Editor's Note: This article originally appeared on Business Insider.

A Chicago veteran missed his graduation day in 1944 serving in World War II. But on Thursday, he walked across the stage, officially graduating with the Class of 2019.

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Editor's Note: This article by James Barber originally appeared onMilitary.com, a leading source of news for the military and veteran community.

Director Roland Emmerich has made some beloved movies about America: "The Patriot," "Independence Day" and "White House Down." He's long wanted to make a film about the Battle of Midway, and "Midway" will finally arrive in theaters on Nov. 8.

We've got an exclusive first look at the movie's poster, and Emmerich took time to speak with us about the film from the editing room as his team races to meet deadlines.

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(U.S. Air Force via Wikimedia Commons)

It arrived overnight and disappeared just as fast.

That's how historians have described North Carolina's Laurinburg-Maxton air base, a hub for military training during World War II. The vast majority of the United States' glider pilots were trained there, including the forces who played an unsung role in the D-Day invasion 75 years ago.

About 500 glider planes were used in the invasion, and 312 of those were from the United States. Of this number, almost all of them trained at Laurinburg-Maxton, about 90 miles east of Charlotte, said Frank Blazich, lead curator of military history at the Smithsonian National Museum of American History.

But despite the important role gliders played in transporting men and equipment, the base's contributions have been largely forgotten.

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At a D-Day commemoration ceremony on Wednesday, Queen Elizabeth II was introduced to "leaders ... representing the allied nations that took part in D-Day," according to a tweet from The Royal Family, which included, um...German Chancellor Angela Merkel.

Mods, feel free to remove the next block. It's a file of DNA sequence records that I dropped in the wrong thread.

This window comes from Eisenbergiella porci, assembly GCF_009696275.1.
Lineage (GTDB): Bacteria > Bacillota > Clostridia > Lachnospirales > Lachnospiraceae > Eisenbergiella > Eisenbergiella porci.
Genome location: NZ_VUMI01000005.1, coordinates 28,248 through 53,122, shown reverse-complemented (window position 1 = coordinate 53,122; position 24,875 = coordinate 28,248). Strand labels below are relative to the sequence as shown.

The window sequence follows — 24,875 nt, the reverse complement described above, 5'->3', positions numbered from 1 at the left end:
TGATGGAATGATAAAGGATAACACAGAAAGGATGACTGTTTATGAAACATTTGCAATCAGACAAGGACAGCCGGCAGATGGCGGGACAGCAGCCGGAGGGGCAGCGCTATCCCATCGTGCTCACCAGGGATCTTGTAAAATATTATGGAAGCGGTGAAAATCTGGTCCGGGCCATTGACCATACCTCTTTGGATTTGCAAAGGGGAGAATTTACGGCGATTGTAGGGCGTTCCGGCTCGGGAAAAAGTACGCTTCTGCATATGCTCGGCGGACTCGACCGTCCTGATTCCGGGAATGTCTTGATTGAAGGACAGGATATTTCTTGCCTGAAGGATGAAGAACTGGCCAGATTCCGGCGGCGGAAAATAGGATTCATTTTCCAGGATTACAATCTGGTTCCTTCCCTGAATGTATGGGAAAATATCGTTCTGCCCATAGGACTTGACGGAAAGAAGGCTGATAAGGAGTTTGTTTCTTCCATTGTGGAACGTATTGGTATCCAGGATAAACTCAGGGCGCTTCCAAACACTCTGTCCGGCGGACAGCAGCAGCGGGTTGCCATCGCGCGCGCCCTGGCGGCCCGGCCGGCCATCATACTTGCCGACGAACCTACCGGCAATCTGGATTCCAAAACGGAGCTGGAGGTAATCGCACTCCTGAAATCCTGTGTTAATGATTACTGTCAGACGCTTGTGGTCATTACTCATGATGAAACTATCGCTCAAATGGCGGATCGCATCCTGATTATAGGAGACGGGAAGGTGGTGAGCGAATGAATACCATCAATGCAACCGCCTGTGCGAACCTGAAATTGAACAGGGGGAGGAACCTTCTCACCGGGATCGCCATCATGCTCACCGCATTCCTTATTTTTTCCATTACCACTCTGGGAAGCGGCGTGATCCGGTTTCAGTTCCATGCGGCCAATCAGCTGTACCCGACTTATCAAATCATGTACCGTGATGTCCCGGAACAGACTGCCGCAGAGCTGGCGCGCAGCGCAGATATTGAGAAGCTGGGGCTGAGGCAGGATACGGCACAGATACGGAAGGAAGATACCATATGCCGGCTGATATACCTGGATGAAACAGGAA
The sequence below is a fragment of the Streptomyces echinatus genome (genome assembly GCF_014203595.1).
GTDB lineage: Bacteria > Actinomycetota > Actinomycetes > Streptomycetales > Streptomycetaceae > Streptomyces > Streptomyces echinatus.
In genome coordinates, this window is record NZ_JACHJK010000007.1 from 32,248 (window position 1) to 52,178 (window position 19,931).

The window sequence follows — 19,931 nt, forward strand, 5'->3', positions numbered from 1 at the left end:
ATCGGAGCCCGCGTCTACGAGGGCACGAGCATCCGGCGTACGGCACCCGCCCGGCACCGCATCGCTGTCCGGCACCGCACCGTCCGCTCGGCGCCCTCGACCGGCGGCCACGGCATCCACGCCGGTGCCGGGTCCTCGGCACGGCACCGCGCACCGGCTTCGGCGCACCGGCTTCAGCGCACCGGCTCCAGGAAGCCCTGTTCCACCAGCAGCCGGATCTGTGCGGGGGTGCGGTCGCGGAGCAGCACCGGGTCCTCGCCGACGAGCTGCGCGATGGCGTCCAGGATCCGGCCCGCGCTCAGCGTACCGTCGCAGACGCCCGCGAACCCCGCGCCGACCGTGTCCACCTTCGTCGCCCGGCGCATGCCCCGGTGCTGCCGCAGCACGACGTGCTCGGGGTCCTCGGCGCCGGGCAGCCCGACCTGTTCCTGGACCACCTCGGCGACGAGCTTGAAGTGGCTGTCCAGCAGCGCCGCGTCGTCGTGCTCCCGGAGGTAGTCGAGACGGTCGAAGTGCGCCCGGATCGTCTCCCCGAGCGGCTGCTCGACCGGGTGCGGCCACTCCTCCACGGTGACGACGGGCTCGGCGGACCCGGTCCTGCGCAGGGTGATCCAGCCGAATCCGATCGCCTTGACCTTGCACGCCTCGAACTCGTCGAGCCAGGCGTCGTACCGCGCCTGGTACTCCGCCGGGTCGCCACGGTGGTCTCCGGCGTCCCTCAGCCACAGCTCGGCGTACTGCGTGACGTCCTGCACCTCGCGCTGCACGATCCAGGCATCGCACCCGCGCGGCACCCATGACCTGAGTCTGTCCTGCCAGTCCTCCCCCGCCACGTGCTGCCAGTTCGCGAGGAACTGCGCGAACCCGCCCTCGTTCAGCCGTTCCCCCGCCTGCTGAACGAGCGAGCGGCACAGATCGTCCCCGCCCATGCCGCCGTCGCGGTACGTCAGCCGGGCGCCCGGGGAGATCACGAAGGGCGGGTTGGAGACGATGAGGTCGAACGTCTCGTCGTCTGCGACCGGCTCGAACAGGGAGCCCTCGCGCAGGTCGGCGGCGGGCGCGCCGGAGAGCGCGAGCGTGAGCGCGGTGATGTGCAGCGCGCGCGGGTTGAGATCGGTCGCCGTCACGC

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(The National WWII Museum)

"Your task will not be an easy one. Your enemy is well-trained, well-equipped and battle-hardened. He will fight savagely."

As the sun set on the blood-stained beaches of Normandy, France on June 6, 1944, Supreme Allied Commander Gen. Dwight D. Eisenhower's message to the thousands of Allied troops dispatched to carry out the largest amphibious landing in military history rang true.

The invasion, codenamed Operation Neptune and remembered as D-Day, sent roughly 156,000 British, Canadian, and American troops to the Nazi-occupied French coast by air and sea, beginning the multi-month Battle of Normandy and the liberation of Western Europe from Hitler's Wehrmacht. This week, as millions gather in Normandy to commemorate the 75th anniversary of D-Day, National WWII Museum senior historian Rob Citino emphasized that the impact of the landings came at a tremendous human toll. By the end of the Normandy campaign, hundreds of thousands of Allied and Axis soldiers and civilians had died and been wounded, with those involved in the initial landings suffering disproportionately.

"Certain sectors and certain minutes, casualties were 100 percent," Citino said.

Citino described the most perilous jobs American troops performed to help make the D-Day landings a World War II turning point. "It was bad enough but would have been worse," he says.

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(Courtesy of Heritage Auctions via Reuters)

LOS ANGELES, (Reuters) - A battle-scarred American flag believed to be the first planted on Omaha beach during the 1944 D-Day landings is expected to fetch more than $55,000 at auction next week, Heritage Auctions said on Monday.

The flag, with a distinctive gold fringe and a repair from an apparent bullet hole, was planted by a U.S. army engineer on Omaha Beach, the scene of some of the bloodiest battles when Allied forces stormed the Normandy coast of France in World War II.

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